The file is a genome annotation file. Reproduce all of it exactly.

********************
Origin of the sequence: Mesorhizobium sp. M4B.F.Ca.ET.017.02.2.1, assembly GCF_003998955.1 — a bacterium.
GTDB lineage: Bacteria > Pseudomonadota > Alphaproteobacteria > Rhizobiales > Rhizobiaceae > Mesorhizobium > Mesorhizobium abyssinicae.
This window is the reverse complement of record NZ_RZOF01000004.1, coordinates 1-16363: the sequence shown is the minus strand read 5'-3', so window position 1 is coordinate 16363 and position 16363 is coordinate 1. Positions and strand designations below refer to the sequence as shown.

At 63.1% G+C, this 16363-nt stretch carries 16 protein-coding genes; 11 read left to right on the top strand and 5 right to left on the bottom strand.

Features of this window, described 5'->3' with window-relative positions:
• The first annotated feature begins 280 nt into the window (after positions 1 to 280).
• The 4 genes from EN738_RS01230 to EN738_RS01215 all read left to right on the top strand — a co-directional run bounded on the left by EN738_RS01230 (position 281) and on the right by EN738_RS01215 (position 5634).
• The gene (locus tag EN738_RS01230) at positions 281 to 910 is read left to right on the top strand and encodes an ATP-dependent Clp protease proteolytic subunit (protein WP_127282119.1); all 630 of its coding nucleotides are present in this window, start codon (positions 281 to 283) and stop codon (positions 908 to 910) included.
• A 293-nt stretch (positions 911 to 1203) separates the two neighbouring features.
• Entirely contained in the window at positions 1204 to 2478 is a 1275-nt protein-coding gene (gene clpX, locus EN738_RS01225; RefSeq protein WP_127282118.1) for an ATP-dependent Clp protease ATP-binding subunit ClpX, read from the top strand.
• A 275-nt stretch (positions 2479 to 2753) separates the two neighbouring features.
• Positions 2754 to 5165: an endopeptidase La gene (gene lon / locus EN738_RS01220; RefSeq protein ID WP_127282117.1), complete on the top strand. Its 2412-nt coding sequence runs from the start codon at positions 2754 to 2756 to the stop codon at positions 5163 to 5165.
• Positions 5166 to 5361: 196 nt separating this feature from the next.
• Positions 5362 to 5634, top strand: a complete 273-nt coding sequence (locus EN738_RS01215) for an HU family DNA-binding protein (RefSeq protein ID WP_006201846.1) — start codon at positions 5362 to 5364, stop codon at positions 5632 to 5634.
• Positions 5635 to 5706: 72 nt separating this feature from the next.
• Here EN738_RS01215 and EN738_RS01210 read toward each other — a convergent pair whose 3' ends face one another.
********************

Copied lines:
Origin of the sequence: Mesorhizobium sp. M4B.F.Ca.ET.017.02.2.1, assembly GCF_003998955.1 — a bacterium.
GTDB lineage: Bacteria > Pseudomonadota > Alphaproteobacteria > Rhizobiales > Rhizobiaceae > Mesorhizobium > Mesorhizobium abyssinicae.
This window is the reverse complement of record NZ_RZOF01000004.1, coordinates 1-16363: the sequence shown is the minus strand read 5'-3', so window position 1 is coordinate 16363 and position 16363 is coordinate 1. Positions and strand designations below refer to the sequence as shown.

At 63.1% G+C, this 16363-nt stretch carries 16 protein-coding genes; 11 read left to right on the top strand and 5 right to left on the bottom strand.

Features of this window, described 5'->3' with window-relative positions:
• The first annotated feature begins 280 nt into the window (after positions 1 to 280).
• The 4 genes from EN738_RS01230 to EN738_RS01215 all read left to right on the top strand — a co-directional run bounded on the left by EN738_RS01230 (position 281) and on the right by EN738_RS01215 (position 5634).
• The gene (locus tag EN738_RS01230) at positions 281 to 910 is read left to right on the top strand and encodes an ATP-dependent Clp protease proteolytic subunit (protein WP_127282119.1); all 630 of its coding nucleotides are present in this window, start codon (positions 281 to 283) and stop codon (positions 908 to 910) included.
• A 293-nt stretch (positions 911 to 1203) separates the two neighbouring features.
• Entirely contained in the window at positions 1204 to 2478 is a 1275-nt protein-coding gene (gene clpX, locus EN738_RS01225; RefSeq protein WP_127282118.1) for an ATP-dependent Clp protease ATP-binding subunit ClpX, read from the top strand.
• A 275-nt stretch (positions 2479 to 2753) separates the two neighbouring features.
• Positions 2754 to 5165: an endopeptidase La gene (gene lon / locus EN738_RS01220; RefSeq protein ID WP_127282117.1), complete on the top strand. Its 2412-nt coding sequence runs from the start codon at positions 2754 to 2756 to the stop codon at positions 5163 to 5165.
• Positions 5166 to 5361: 196 nt separating this feature from the next.
• Positions 5362 to 5634, top strand: a complete 273-nt coding sequence (locus EN738_RS01215) for an HU family DNA-binding protein (RefSeq protein ID WP_006201846.1) — start codon at positions 5362 to 5364, stop codon at positions 5632 to 5634.
• Positions 5635 to 5706: 72 nt separating this feature from the next.
• Here EN738_RS01215 and EN738_RS01210 read toward each other — a convergent pair whose 3' ends face one another.